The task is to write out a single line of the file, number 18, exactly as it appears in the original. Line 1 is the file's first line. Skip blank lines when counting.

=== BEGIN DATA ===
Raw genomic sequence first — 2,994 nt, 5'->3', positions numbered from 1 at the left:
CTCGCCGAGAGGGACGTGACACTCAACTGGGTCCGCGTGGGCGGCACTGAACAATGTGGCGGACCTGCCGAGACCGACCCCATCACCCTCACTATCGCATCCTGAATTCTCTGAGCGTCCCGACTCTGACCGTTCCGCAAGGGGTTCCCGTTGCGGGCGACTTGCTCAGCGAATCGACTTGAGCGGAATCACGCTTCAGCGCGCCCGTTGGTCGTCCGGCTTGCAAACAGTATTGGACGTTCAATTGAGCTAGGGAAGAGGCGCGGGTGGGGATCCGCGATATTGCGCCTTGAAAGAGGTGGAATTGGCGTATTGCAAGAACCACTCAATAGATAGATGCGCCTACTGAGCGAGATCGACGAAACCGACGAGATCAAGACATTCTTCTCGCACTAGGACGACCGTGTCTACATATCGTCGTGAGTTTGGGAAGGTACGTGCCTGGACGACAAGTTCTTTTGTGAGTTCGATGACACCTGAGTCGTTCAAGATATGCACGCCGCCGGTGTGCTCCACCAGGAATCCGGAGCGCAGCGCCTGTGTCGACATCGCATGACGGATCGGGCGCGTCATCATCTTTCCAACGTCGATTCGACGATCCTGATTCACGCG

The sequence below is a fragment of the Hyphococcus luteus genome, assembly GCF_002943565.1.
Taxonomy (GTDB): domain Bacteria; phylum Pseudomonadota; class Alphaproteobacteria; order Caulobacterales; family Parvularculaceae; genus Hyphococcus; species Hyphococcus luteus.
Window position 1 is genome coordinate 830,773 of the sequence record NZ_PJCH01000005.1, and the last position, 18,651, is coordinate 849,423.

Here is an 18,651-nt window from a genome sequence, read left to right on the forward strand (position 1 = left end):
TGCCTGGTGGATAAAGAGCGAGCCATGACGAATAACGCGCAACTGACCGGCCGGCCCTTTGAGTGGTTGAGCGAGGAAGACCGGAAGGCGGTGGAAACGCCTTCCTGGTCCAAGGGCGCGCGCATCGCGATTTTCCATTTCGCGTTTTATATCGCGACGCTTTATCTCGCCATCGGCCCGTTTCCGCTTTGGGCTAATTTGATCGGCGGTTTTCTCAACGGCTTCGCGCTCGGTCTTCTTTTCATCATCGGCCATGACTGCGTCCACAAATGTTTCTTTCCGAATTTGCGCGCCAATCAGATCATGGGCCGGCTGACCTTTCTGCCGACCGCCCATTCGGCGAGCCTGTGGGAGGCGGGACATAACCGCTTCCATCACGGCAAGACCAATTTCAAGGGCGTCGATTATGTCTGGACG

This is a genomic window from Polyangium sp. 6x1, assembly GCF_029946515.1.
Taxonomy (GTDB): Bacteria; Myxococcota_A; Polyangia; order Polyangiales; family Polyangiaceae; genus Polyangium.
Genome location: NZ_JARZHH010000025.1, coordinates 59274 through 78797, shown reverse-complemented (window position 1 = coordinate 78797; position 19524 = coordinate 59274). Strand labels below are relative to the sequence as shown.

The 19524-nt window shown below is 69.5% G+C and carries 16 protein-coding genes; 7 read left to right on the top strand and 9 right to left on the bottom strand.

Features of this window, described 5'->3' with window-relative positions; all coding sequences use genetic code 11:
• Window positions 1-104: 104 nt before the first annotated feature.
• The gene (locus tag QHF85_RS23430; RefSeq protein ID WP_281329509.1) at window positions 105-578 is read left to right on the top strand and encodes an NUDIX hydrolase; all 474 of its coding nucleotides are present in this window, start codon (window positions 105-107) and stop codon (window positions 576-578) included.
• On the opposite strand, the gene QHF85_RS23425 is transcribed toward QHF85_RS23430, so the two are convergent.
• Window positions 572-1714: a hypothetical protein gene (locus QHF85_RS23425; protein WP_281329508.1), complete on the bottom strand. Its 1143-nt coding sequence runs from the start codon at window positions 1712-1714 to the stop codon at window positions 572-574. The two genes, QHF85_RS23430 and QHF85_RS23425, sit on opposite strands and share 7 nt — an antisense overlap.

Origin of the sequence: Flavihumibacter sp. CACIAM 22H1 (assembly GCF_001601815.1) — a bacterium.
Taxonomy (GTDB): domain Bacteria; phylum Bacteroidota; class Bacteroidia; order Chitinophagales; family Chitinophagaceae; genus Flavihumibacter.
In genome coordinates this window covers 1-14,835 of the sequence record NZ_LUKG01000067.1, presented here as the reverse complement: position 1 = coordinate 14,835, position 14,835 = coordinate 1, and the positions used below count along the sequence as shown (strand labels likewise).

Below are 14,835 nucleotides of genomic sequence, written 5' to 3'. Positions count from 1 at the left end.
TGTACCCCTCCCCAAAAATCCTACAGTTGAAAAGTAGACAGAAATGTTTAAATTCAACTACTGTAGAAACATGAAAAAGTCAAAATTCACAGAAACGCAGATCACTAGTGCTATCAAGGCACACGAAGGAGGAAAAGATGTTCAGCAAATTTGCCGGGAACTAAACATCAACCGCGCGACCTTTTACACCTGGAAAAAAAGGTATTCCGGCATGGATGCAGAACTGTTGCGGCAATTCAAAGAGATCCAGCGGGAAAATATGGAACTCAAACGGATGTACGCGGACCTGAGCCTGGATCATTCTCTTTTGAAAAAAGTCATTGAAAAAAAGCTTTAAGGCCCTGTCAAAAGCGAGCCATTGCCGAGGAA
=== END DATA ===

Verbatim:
Taxonomy (GTDB): domain Bacteria; phylum Bacteroidota; class Bacteroidia; order Chitinophagales; family Chitinophagaceae; genus Flavihumibacter.